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Dublin archbishop says pope to visit Ireland in 2018

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DUBLIN — Archbishop Diarmuid Martin confirmed that Pope Francis, or his successor, will visit Ireland in 2018 for the World Meeting of Families.

Archbishop Martin confirmed that when he discussed the issue of visiting Ireland with the pontiff, Pope Francis said: “‘I will come,’ and he said, ‘if I don’t come, my successor will come.’”

Anglican Archbishop Michael Jackson and Archbishop Diarmuid Martin of Dublin lead an ecumenical Good Friday procession in 2012 in Dublin. Archbishop Martin confirmed that Pope Francis, or his successor, will visit Ireland in 2018 for the World Meeting of Families. (CNS photo/John Mc Elroy)

Anglican Archbishop Michael Jackson and Archbishop Diarmuid Martin of Dublin lead an ecumenical Good Friday procession in 2012 in Dublin. Archbishop Martin confirmed that Pope Francis, or his successor, will visit Ireland in 2018 for the World Meeting of Families. (CNS photo/John Mc Elroy)

As well as Dublin, the pope would probably visit Northern Ireland to complete the 1979 historic pilgrimage of St John Paul II, when rising tensions in the North made a visit there impossible.

The Irish Catholic said Archbishop Martin made his remarks in an interview with the Irish Independent. The Irish Catholic said that a “well-placed Vatican source” confirmed that “all the indications from Rome are very positive about this.”

“It would obviously be the hope that the Holy Father would make a visit to Northern Ireland and, perhaps, some other parts of Ireland, since many Irish Catholics will want to have an opportunity to attend Mass with Pope Francis,” the source told The Irish Catholic.

Speculation about a papal visit began in September, after Pope Francis announced in Philadelphia that Dublin would host the 2018 World Meeting of Families. Popes have presided at all but two of the eight meetings held since the first meeting in 1994.

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All have wounds of heart only Jesus, his church can heal, says Cardinal Tagle at World Meeting of Families

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Catholic News Service

PHILADELPHIA — All people carry wounds of the heart that only Jesus can heal and his body of Christ, the church, can be agents of that healing. Read more »

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Cardinal O’Malley and Rick Warren call on families to be missionary disciples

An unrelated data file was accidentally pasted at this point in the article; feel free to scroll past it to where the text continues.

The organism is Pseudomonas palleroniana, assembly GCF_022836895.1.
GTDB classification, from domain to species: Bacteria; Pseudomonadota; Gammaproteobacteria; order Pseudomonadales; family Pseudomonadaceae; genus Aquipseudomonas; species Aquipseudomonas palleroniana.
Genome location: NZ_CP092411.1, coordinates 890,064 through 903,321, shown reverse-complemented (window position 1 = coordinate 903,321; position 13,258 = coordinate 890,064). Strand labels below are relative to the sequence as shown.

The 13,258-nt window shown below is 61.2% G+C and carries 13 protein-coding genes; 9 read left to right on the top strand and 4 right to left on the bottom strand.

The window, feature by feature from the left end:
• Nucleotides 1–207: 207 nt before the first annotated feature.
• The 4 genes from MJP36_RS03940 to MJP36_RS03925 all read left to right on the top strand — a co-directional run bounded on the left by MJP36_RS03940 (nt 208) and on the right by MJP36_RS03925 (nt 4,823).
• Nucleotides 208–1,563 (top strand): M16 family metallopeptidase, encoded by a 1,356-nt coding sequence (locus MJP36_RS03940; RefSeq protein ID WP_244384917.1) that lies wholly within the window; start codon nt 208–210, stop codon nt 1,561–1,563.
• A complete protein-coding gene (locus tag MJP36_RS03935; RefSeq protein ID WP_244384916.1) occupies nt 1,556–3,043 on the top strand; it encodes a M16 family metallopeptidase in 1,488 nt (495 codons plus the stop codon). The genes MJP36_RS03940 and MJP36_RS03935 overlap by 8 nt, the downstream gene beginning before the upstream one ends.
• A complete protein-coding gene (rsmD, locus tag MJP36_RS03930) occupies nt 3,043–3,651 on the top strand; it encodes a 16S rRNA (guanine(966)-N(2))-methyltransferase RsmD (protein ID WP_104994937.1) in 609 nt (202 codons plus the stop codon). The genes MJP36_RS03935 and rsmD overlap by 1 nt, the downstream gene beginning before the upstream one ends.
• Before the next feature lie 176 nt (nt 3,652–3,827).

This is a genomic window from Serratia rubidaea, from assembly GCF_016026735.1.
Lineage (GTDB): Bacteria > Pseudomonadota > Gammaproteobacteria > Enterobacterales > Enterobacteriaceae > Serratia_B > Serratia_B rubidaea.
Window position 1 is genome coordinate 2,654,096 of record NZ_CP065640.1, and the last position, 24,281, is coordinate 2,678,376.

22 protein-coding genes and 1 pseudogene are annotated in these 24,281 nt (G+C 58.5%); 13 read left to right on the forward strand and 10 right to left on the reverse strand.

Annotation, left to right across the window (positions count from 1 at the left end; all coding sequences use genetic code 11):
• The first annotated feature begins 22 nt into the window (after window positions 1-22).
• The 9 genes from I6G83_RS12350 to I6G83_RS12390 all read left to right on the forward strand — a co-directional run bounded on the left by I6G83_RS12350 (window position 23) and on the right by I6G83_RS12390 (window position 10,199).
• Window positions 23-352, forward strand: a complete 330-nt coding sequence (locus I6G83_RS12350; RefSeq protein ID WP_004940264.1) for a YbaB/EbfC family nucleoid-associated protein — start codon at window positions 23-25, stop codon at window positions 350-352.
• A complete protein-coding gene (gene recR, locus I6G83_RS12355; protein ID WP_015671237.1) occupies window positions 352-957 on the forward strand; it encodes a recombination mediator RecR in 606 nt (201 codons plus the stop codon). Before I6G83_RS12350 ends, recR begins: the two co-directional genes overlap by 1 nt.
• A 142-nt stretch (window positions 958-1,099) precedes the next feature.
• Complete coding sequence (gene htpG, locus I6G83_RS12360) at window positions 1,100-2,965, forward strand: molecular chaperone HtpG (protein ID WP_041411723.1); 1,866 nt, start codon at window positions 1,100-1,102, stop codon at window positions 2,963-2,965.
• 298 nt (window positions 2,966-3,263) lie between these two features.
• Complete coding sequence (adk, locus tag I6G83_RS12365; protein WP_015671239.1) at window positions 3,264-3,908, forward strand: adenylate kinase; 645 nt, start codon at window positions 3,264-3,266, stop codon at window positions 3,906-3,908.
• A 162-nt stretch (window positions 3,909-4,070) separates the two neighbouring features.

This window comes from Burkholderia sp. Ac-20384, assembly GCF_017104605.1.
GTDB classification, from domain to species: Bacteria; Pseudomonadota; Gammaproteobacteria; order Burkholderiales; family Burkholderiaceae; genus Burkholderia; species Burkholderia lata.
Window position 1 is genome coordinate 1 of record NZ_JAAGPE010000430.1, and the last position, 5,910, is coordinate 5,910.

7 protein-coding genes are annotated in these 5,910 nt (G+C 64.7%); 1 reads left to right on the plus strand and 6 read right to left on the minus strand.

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Catholic News Service

PHILADELPHIA — Two well-known Christian preachers agreed: Joy in family life is among the most powerful tools to take Jesus to others.

The last keynote of the World Meeting of Families in Philadelphia took a tag-team approach, when Cardinal Sean P. O’Malley of Boston and evangelical pastor Rick Warren took to the stage Sept. 25 and urged families to answer their missionary call. Read more »

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Synod of Bishops on the family begins Sunday in Rome — Lesson for synod seen in joy evident at World Meeting of Families

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Catholic News Service

PHILADELPHIA — It’s difficult to forget Pope Francis’ passionate Sept. 26 speech, his gestures and the tone of his voice when he addressed the value of the family in Philadelphia.

A “society grows strong, grows in goodness, grows in beauty and truly grows if it is built on the foundation of the family,” said the pope, addressing the Festival of Families on the city’s Benjamin Franklin Parkway that Saturday evening. Read more »

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Diocesan parishioners attend papal Mass in Philadelphia

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Dialog reporter

 

PHILADELPHIA — Standing in the parking lot at the Wells Fargo Center in South Philadelphia, as Pope Francis was getting ready to take off from the nearby airport, Lesley Garofalo reflected on the papal Mass Sunday afternoon on the Ben Franklin Parkway.

She and her husband, Peter, had tickets to the area closest to the altar, but their view was blocked by a barricade. It didn’t matter to them.

Read more »